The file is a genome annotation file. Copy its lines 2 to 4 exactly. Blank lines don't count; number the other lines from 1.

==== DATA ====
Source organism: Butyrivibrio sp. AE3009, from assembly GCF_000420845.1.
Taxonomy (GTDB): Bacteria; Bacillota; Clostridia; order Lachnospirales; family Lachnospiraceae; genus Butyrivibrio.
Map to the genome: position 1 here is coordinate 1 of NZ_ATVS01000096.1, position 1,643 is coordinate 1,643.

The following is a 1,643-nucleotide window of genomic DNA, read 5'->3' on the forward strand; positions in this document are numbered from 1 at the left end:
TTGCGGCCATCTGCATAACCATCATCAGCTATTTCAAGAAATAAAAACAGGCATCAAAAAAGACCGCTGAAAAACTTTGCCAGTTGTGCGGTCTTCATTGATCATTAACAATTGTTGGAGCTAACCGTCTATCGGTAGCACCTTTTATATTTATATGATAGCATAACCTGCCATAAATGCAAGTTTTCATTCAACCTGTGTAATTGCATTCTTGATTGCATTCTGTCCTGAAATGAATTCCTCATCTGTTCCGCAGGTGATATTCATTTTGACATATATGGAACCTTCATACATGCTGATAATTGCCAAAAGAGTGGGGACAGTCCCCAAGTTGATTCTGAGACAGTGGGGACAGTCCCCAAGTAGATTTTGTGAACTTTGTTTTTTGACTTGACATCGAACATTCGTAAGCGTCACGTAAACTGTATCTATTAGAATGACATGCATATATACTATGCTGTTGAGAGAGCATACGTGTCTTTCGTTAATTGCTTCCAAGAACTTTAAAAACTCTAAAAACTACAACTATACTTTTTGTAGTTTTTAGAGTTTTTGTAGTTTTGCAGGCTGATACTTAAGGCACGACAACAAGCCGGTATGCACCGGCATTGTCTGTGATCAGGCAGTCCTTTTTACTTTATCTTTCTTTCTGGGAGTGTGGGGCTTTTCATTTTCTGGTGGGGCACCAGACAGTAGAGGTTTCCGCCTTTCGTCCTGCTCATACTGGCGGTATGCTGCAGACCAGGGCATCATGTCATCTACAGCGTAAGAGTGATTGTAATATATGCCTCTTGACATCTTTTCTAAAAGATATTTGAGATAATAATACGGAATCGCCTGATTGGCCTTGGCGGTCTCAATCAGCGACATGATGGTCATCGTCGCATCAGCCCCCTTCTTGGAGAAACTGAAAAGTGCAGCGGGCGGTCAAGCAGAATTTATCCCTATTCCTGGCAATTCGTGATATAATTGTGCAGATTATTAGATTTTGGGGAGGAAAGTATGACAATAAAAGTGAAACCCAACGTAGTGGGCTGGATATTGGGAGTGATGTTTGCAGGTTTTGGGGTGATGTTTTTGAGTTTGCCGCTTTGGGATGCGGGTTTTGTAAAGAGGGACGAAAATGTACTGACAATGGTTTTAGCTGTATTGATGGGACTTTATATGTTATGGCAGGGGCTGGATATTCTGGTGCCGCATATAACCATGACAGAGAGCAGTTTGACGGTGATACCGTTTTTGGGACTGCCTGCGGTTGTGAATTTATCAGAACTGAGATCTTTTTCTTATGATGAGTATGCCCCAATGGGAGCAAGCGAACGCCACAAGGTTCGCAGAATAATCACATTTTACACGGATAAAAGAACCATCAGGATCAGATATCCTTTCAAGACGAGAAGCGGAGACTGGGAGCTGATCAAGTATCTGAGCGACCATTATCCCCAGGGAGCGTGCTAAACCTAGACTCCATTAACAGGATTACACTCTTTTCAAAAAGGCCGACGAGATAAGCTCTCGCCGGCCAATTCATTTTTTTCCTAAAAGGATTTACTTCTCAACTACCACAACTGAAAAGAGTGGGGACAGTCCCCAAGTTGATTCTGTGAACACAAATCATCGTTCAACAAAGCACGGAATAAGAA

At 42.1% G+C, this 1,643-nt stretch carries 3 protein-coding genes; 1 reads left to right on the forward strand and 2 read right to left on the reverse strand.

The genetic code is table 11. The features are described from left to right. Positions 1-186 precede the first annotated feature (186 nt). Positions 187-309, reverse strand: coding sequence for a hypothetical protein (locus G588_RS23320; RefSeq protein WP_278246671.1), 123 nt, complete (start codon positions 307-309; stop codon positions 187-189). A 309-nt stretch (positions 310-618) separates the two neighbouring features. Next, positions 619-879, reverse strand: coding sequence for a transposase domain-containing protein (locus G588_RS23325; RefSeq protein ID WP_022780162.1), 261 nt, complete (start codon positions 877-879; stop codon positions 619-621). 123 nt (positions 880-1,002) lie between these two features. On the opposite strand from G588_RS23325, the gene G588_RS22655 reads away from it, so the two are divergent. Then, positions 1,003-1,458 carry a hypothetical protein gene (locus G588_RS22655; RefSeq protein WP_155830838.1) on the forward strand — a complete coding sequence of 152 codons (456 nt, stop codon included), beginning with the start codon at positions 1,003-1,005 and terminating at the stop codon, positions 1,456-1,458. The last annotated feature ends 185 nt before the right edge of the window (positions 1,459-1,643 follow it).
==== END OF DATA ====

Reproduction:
Taxonomy (GTDB): Bacteria; Bacillota; Clostridia; order Lachnospirales; family Lachnospiraceae; genus Butyrivibrio.
Map to the genome: position 1 here is coordinate 1 of NZ_ATVS01000096.1, position 1,643 is coordinate 1,643.

The following is a 1,643-nucleotide window of genomic DNA, read 5'->3' on the forward strand; positions in this document are numbered from 1 at the left end: